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Auto delinquencies hit record high

Although the U.S. auto market is finally showing signs of bottoming out, the delinquency rate on new car loans has jumped to a record high. Per a new American Bankers Association report, 3.42 percent of all indirect auto loans are 30 days past due while 3.01 percent of all direct loans are past due - that latter a new record for the ABA.

During the first quarter of 2008, only 2.03 percent of direct auto loans were 30 days past due. However, that figure jumped to 3.01 percent during the first quarter of 2009 - marking the first time that figure has crossed the 3 percent mark - reflecting the large number of U.S. job losses.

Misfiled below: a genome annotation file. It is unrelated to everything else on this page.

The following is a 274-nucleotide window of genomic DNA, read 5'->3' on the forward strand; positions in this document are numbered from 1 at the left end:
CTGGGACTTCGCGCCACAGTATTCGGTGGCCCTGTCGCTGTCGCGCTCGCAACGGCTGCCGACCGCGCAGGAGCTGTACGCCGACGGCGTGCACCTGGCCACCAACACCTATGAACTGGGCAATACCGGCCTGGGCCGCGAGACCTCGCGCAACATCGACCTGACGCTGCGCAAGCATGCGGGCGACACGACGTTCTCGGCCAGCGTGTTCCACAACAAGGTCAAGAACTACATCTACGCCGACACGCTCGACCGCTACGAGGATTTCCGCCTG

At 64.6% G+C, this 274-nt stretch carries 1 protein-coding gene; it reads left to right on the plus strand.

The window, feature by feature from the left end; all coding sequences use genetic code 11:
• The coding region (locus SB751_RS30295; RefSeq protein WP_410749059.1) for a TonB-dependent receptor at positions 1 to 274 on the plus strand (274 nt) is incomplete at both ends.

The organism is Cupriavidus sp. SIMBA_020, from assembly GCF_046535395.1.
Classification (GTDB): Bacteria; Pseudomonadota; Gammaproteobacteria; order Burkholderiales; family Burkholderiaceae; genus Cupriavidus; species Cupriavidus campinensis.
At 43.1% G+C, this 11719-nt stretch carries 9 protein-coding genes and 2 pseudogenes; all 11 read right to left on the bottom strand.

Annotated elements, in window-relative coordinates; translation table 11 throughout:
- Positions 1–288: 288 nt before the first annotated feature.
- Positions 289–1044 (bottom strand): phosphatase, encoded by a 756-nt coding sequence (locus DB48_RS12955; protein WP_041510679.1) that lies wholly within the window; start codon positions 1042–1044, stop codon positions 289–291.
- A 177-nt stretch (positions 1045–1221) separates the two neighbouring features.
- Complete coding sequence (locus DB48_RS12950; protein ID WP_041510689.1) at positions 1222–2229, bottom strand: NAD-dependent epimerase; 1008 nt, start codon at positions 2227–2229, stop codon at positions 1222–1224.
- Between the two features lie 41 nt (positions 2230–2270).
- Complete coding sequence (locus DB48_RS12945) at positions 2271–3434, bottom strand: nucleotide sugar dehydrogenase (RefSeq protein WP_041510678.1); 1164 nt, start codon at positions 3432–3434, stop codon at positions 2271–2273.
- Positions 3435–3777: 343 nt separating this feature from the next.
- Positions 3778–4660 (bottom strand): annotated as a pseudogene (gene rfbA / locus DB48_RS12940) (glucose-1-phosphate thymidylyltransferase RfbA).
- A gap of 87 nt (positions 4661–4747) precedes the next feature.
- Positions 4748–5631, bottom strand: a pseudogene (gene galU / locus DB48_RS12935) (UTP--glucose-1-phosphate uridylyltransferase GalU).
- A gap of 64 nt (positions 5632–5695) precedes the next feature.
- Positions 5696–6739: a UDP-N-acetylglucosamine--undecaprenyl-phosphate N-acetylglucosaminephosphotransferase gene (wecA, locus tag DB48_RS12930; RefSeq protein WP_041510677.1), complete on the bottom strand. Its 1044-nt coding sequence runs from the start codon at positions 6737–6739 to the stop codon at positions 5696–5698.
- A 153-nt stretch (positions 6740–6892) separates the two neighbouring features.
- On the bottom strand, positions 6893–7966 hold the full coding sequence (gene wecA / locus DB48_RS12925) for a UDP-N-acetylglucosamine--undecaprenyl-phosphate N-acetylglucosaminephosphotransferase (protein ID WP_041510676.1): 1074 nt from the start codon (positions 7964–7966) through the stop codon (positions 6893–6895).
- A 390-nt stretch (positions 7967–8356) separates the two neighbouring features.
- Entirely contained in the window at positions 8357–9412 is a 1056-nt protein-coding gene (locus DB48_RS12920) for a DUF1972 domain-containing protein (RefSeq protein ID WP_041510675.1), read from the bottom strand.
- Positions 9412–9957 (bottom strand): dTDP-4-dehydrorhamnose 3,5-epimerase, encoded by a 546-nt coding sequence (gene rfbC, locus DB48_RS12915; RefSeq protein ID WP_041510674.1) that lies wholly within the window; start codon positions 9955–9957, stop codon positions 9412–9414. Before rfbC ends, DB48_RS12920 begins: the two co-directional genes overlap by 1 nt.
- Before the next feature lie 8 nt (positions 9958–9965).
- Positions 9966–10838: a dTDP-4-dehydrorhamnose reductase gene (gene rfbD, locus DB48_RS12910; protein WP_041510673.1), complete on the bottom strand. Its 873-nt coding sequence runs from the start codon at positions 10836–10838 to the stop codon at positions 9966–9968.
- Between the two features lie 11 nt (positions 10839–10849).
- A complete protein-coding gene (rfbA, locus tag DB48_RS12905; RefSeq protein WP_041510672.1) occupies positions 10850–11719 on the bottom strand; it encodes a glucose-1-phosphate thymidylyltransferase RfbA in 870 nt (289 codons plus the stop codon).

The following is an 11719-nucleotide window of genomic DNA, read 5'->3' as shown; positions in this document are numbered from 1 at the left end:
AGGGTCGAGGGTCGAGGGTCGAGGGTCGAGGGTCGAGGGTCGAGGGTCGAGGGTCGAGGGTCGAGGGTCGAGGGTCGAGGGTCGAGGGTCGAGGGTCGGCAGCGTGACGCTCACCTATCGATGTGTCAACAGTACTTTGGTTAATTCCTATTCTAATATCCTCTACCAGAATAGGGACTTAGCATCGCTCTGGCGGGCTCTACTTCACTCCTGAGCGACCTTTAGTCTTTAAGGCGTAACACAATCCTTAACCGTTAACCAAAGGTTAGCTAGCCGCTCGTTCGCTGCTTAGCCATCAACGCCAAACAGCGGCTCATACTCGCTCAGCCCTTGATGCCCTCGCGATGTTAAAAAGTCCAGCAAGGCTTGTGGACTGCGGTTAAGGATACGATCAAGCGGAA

"The number-one driver of delinquencies is job loss," James Chessen, the ABA's chief economist, told Automotive News. "When people lose their jobs, they can't pay their bills. Delinquencies won't improve until companies start hiring again and we see a significant economic turnaround." About 6 million Americans have lost their jobs since the start of the recession.

The 3.42 percent delinquency rate of first quarter indirect auto loans is actually a slight improvement over the fourth quarter of 2008 (3.52 percent), but is still close to the record high. Last year was also a record-setter for vehicle repossessions with 1.67 million cars repossessed.